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Microb Pathog. 2011 Sep;51(3):110-20. doi: 10.1016/j.micpath.2011.05.001. Epub 2011 May 13.

Impact of Francisella tularensis pilin homologs on pilus formation and virulence.

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  • 1Department of Internal Medicine, Division of Infectious Diseases and International Health, University of Virginia, Charlottesville, VA 22908, USA.

Abstract

Francisella tularensis is a facultative intracellular bacterium and the causative agent of tularemia. Virulence factors for this bacterium, particularly those that facilitate host cell interaction, remain largely uncharacterized. However, genes homologous to those involved in type IV pilus structure and assembly, including six genes encoding putative major pilin subunit proteins, are present in the genome of the highly virulent Schu S4 strain. To analyze the roles of three putative pilin genes in pili structure and function we constructed individual pilE4, pilE5, and pilE6 deletion mutants in both the F. tularensis tularensis strain Schu S4 and the Live Vaccine Strain (LVS), an attenuated derivative strain of F. tularensis holarctica. Transmission electron microscopy (TEM) of Schu S4 and LVS wild-type and deletion strains confirmed that pilE4 was essential for the expression of type IV pilus-like fibers by both subspecies. By the same method, pilE5 and pilE6 were dispensable for pilus production. In vitro adherence assays with J774A.1 cells revealed that LVS pilE4, pilE5, and pilE6 deletion mutants displayed increased attachment compared to wild-type LVS. However, in the Schu S4 background, similar deletion mutants displayed adherence levels similar to wild-type. In vivo, LVS pilE5 and pilE6 deletion mutants were significantly attenuated compared to wild-type LVS by intradermal and subcutaneous murine infection, while no Schu S4 deletion mutant was significantly attenuated compared to wild-type Schu S4. While pilE4 was essential for fiber expression on both Schu S4 and LVS, neither its protein product nor the assembled fibers contributed significantly to virulence in mice. Absent a role in pilus formation, we speculate PilE5 and PilE6 are pseudopilin homologs that comprise, or are associated with, a novel type II-related secretion system in Schu S4 and LVS.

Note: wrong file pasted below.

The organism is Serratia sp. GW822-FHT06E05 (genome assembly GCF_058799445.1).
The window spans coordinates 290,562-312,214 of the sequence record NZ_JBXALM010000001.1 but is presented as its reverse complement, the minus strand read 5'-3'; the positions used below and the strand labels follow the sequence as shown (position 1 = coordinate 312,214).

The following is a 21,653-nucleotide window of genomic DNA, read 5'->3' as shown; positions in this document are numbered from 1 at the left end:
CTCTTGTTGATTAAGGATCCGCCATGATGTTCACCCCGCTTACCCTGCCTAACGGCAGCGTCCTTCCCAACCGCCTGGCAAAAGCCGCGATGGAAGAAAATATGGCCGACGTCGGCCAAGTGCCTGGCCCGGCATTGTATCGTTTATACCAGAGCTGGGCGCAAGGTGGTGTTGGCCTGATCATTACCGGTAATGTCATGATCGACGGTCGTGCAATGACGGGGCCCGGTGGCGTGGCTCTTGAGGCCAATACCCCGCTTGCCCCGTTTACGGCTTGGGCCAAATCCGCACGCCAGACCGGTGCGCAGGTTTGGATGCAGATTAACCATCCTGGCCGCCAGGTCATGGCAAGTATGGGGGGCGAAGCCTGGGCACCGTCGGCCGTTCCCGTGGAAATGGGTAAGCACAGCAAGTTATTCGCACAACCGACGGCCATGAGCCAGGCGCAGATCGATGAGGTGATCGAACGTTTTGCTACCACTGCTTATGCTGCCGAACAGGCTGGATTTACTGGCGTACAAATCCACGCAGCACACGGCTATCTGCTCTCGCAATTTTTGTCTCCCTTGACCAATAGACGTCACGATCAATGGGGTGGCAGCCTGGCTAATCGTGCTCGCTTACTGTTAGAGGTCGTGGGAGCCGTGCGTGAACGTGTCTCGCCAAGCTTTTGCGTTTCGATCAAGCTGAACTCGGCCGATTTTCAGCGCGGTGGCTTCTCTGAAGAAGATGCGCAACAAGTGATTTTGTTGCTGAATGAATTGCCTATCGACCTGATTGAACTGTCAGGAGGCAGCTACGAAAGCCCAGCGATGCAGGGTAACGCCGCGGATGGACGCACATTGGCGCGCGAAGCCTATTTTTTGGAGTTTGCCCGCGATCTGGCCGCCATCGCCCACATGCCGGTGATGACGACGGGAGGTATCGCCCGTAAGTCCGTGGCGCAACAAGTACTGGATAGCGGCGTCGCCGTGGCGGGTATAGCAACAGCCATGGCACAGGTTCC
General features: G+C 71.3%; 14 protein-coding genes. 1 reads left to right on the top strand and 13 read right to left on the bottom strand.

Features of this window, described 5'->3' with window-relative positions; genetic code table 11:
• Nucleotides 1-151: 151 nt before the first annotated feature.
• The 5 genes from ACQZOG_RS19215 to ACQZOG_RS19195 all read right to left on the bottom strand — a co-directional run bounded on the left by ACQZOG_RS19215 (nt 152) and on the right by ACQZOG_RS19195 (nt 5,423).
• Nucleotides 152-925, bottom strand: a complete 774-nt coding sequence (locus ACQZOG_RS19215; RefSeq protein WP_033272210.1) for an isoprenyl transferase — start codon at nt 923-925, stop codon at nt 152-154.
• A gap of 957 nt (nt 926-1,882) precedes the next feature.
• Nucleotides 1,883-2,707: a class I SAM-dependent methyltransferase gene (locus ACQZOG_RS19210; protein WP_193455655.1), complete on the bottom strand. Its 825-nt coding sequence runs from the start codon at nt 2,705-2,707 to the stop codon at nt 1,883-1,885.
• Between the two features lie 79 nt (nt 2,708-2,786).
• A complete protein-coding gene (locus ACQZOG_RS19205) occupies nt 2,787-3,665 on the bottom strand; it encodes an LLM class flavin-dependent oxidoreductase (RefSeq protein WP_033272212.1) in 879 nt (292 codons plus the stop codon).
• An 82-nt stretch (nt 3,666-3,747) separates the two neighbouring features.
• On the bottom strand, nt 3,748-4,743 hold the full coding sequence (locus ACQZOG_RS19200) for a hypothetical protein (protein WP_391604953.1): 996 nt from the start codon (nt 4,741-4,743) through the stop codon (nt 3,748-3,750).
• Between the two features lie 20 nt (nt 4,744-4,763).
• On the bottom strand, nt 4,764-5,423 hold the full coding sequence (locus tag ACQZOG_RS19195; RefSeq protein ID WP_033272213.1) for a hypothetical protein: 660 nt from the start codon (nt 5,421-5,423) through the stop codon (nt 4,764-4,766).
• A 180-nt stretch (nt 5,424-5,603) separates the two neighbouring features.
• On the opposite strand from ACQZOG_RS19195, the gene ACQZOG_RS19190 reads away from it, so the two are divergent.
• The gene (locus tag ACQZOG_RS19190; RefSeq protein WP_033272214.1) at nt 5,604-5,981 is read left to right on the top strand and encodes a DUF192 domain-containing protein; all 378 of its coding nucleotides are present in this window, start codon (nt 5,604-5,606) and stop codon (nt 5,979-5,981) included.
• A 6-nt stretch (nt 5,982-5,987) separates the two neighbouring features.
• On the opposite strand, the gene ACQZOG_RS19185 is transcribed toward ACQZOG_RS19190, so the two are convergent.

Copyright © 2011 Elsevier Ltd. All rights reserved.

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